Try not to fret if you miss a pod or two — they may become too woody to cook, but they can be your seed for next year! Since the plant is self-pollinated, you can rest assured that your seeds should be viable. All the same, remove the pods you find as they grow. Consider okra a “cut-and-come-again” sort of plant — keep harvesting, and the harvest will keep coming.
You should consider wearing gloves while handling your okra harvest. The plant is covered with potentially irritating spines or hairs depending on the variety. Even varieties termed “spineless” may still irritate sensitive individuals. Thankfully, these prickly properties disappear as soon as the pods are cooked.
Storing And Preserving Okra
Even when refrigerated, okra keeps less than a week fresh, so have a plan for your harvest before you bring it in to the kitchen. Otherwise, you’ll find a tragic bowl full of fuzzy, moldy pods in short order.
One of my favorite tips from Dave, a local farmer friend, is to keep a bag of seasoned cornmeal in the freezer. As he harvests his okra, he cleans it, slices it, then tosses it in the bag. Once the bag is full, he starts a new one and in no time, he has set aside pre-breaded okra for frying all winter long.
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You can also pickle and can okra to preserve it. And slicing and dehydrating may be yet another way to preserve your tasty okra pods. They apparently reconstitute in soups and stews with little ill effect.
For those growing their own okra, it’s important to know that the delicious pods aren’t the only food you can gain from them. Young leaves are totally edible both cooked and raw in salads, and the mature seeds have been roasted and ground as a coffee substitute.
Related Post: Caffeine-Free Coffee Substitutes That You Can Forage In The Backyard
Check out this letter to a newspaper from 1863 where a Georgian cotton farmer enthusiastically relates his experiment to replace coffee with roasted okra seeds …with apparently very satisfying results. Baker Creek even offers an okra variety specifically developed for producing coffee. If you’re trying to break a caffeine addiction, maybe okra is a place to start!
Potential Okra Problems
The biggest issue that may beleaguer your okra-growing success is cold. They just don’t tolerate it. If you live in an area with a short growing season, plan accordingly. Okra needs around 50 warm, sunny days to produce a harvest. If a night looms with the threat of frost, you’ll have to resign yourself to kissing your okra goodbye before you go to bed.
Even if the cold doesn’t wipe out your plants, cool spells can encourage fungus growth. If you notice leaves being affected, wait until a warm, sunny day dries off the leaves, and remove the diseased looking ones.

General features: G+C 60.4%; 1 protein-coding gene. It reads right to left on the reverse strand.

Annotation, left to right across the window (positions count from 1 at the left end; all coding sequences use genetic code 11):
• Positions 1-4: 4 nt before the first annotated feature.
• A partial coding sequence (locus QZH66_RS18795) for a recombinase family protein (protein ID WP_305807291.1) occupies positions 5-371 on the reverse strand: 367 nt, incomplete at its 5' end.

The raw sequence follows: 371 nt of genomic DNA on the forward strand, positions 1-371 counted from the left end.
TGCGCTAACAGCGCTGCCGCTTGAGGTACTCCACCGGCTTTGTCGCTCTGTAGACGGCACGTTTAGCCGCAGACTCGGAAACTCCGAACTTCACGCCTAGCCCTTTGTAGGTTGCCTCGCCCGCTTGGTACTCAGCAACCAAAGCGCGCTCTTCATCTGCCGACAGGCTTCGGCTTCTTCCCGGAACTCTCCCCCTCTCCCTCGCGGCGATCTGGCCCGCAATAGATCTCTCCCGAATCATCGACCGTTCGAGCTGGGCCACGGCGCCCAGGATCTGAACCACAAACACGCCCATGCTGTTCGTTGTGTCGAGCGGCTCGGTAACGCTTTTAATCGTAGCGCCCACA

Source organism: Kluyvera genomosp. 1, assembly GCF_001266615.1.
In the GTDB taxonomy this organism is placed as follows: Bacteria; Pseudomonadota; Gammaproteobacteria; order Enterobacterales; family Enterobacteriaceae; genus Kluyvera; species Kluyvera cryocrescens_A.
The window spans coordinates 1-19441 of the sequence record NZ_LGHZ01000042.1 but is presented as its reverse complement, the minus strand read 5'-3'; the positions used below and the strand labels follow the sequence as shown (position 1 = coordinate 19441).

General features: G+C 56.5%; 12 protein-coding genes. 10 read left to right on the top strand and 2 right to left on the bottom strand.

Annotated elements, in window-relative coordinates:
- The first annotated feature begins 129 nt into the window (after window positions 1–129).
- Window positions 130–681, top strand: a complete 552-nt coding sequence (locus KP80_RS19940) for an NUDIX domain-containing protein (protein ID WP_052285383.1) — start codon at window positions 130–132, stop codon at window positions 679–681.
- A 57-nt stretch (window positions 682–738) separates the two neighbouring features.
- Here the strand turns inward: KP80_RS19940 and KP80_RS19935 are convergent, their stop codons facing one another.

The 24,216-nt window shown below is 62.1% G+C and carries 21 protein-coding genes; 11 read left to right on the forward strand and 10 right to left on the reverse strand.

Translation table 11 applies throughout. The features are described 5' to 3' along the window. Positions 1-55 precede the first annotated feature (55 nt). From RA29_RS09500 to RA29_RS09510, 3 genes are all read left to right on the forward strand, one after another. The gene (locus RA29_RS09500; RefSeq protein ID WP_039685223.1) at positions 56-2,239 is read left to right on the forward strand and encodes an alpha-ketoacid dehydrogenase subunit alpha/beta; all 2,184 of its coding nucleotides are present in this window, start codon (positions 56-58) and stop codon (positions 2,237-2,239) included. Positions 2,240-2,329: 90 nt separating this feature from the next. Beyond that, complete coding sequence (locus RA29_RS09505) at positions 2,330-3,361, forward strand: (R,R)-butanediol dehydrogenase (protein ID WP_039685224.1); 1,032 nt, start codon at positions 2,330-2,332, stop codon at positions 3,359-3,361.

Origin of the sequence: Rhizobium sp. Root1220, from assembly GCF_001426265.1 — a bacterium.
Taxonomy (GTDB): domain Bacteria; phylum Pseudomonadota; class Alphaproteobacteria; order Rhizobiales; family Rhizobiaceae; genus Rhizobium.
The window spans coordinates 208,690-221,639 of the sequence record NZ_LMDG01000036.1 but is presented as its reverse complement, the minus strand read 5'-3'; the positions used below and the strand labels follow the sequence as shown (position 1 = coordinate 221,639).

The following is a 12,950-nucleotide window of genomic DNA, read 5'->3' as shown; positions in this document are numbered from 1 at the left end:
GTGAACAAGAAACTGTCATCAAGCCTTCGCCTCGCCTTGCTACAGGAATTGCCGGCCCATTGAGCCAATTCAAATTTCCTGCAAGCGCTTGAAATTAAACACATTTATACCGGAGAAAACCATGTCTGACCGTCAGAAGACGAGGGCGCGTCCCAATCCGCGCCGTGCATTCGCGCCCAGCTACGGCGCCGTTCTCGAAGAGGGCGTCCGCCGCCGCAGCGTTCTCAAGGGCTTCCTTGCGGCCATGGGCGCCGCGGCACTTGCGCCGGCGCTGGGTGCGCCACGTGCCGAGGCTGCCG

As far as garden pests go, they seem to focus on the leaves of the plant rather than the fruit itself. The usual suspects include Japanese beetles, aphids, and stink bugs. If you have a small enough plot, hand-maintenance and well-aimed jets of water may be able to keep the bugs at bay.
Okra Varieties To Consider
Probably the most popular variety grown in home gardens. It produces the familiar, green pods that you imagine when you think “okra.”
This is the variety I’m growing in my garden this year! What can I say? I’m kind of a sucker for pretty colors, and the bright red pods and stems are a bonus alongside the tender fruit.
Jing Orange Okra
A good variety for dry areas, with stunningly orange-red pods.
Unlike most okra varieties, cow horn okra can stay tender even when 8 to 10 inches long (hence the name).
I love the opportunity this hardy okra provides. Not a specific cultivar, it will produce pods of many colors and shapes. Selective breeding with this landrace of okra gives you the opportunity to develop your land’s own, specific cultivar!
I think this delightful vegetable suffers from a lack of familiarity in many a kitchen, particularly northern ones like my Ohio birthplace. I really didn’t eat a lot of okra until I moved to the Ozarks … and I’d been missing out!
If you haven’t grown this gorgeous blooming crop before, it’s not too late this season to see if you can get it in the ground. And if you’re an old pro at growing okra, I’d love to hear some of your recipes for using the bounty in the comments below.
Trevor McPherson says
Thanks for your information regarding growing okra. As one of my favourit vegetables I will try and grow some this year. So I hope things work well, and the British weather gives me a chance to a healthy harvest. Kind regard. Trevor McPherson